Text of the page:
That’s what makes a testimony so powerful.

Eyes Opened Wide

I was dead like Lazarus. God said to me, “Johnny, live.” I was six. At least, my mother tells me that’s when it happened. I have no idea when it really was. What I know is that I can see. I can taste. When I read the gospel, I am blown away by Jesus.

I know people just like me who couldn’t care less. Why is that? We love to hear stories, and here’s one from an email. This is a Jewish person, a man in the Netherlands who listened to a sermon I preached when we were constructing an education building. It was going to cost four million dollars, so I was preaching ten sermons on education for exultation. Build a building for the building of lives. We didn’t make that one up. We borrowed that one.

Here’s a guy in the Netherlands who is Jewish and is listening to a building program sermon. Here’s what he wrote about Desiring God:

God bless everyone who reads this. I can’t believe it took two whole years to understand what is said in this audio sermon. I am a Jew, a Christian Jew as of two minutes ago. I believe that Jesus is God. Jesus is Elohim. He who has the Son has life. My eyes went open.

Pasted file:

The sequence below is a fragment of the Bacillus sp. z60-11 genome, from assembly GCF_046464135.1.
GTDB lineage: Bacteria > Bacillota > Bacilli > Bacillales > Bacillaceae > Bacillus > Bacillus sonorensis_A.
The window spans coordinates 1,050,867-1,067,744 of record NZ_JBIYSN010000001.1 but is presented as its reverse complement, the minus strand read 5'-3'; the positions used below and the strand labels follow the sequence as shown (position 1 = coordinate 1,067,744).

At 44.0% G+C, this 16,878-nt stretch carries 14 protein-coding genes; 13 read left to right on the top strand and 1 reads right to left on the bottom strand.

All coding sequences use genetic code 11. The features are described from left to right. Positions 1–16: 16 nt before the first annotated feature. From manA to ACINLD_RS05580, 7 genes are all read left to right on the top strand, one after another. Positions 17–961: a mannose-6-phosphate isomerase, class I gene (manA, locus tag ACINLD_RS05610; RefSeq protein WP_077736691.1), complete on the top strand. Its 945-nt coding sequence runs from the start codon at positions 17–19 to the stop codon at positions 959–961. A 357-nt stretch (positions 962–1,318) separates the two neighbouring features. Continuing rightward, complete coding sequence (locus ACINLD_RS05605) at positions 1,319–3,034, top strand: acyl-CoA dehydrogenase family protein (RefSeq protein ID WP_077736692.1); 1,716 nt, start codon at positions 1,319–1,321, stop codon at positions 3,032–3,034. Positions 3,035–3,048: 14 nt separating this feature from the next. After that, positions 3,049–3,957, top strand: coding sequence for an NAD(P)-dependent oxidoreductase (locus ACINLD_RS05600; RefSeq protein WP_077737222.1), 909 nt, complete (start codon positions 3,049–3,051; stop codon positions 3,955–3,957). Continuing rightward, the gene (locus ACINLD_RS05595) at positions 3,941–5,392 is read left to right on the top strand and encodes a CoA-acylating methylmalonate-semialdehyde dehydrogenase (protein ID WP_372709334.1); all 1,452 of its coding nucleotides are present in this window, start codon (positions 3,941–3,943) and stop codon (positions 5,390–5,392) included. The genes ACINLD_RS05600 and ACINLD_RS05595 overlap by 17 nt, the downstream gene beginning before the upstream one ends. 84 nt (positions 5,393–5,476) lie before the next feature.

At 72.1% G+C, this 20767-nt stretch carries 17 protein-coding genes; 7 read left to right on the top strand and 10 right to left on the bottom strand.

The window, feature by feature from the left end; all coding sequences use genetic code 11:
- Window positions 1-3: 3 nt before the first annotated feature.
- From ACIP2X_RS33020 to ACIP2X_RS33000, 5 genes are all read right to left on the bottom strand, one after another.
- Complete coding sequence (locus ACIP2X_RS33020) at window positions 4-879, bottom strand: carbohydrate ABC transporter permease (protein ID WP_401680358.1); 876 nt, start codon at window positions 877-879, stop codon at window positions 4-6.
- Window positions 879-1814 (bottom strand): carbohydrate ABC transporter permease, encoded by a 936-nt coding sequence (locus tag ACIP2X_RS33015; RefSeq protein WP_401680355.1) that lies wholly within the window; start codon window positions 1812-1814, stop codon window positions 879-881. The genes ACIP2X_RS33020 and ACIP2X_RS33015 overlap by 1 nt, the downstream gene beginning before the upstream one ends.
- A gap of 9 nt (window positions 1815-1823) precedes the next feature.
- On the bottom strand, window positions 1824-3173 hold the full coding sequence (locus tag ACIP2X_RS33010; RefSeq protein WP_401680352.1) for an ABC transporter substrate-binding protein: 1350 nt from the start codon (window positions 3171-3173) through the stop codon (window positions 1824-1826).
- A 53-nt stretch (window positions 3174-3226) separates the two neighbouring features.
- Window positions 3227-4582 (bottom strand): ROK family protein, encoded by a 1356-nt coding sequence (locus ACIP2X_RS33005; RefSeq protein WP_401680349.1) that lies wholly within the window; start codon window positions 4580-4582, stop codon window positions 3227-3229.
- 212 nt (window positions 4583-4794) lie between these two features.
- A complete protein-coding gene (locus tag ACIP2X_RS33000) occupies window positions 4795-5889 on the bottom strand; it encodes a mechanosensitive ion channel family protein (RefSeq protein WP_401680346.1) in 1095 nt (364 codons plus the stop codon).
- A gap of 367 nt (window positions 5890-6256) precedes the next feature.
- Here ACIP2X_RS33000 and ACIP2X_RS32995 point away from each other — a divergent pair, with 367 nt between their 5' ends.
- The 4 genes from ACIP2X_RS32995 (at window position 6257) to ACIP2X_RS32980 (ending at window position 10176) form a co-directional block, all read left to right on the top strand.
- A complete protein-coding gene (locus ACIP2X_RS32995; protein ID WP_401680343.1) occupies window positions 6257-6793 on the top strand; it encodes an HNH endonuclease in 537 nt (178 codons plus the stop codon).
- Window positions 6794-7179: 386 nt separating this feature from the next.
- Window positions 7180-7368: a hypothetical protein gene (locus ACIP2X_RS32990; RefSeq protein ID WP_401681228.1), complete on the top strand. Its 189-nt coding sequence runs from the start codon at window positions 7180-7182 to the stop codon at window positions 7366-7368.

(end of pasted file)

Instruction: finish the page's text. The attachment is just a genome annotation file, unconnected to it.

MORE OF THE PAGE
That’s the phrase I underlined when I read this email: “My eyes went open.”

God used that audio sermon to crush the mind of this stubborn Jew. I must say that I had troubles with the Father’s name being pronounced as is said in Jewish culture. It is not common to pronounce the Father’s name since we don’t know how it is pronounced.

Just today I was angry with God. I said to him, “Why are you letting me search without finding answers?” Well, now I found it. Jesus is Elohim. I will make sure this message will get spread out here in Europe. I’m from the Netherlands. I can’t believe it. Well, actually, I do believe it. Jesus is Elohim. Praise Jesus. Praise Elohim. Two years, nothing, and then two minutes ago, my eyes went open.

That’s how it happens.

Can We Do Anything to Help Others See?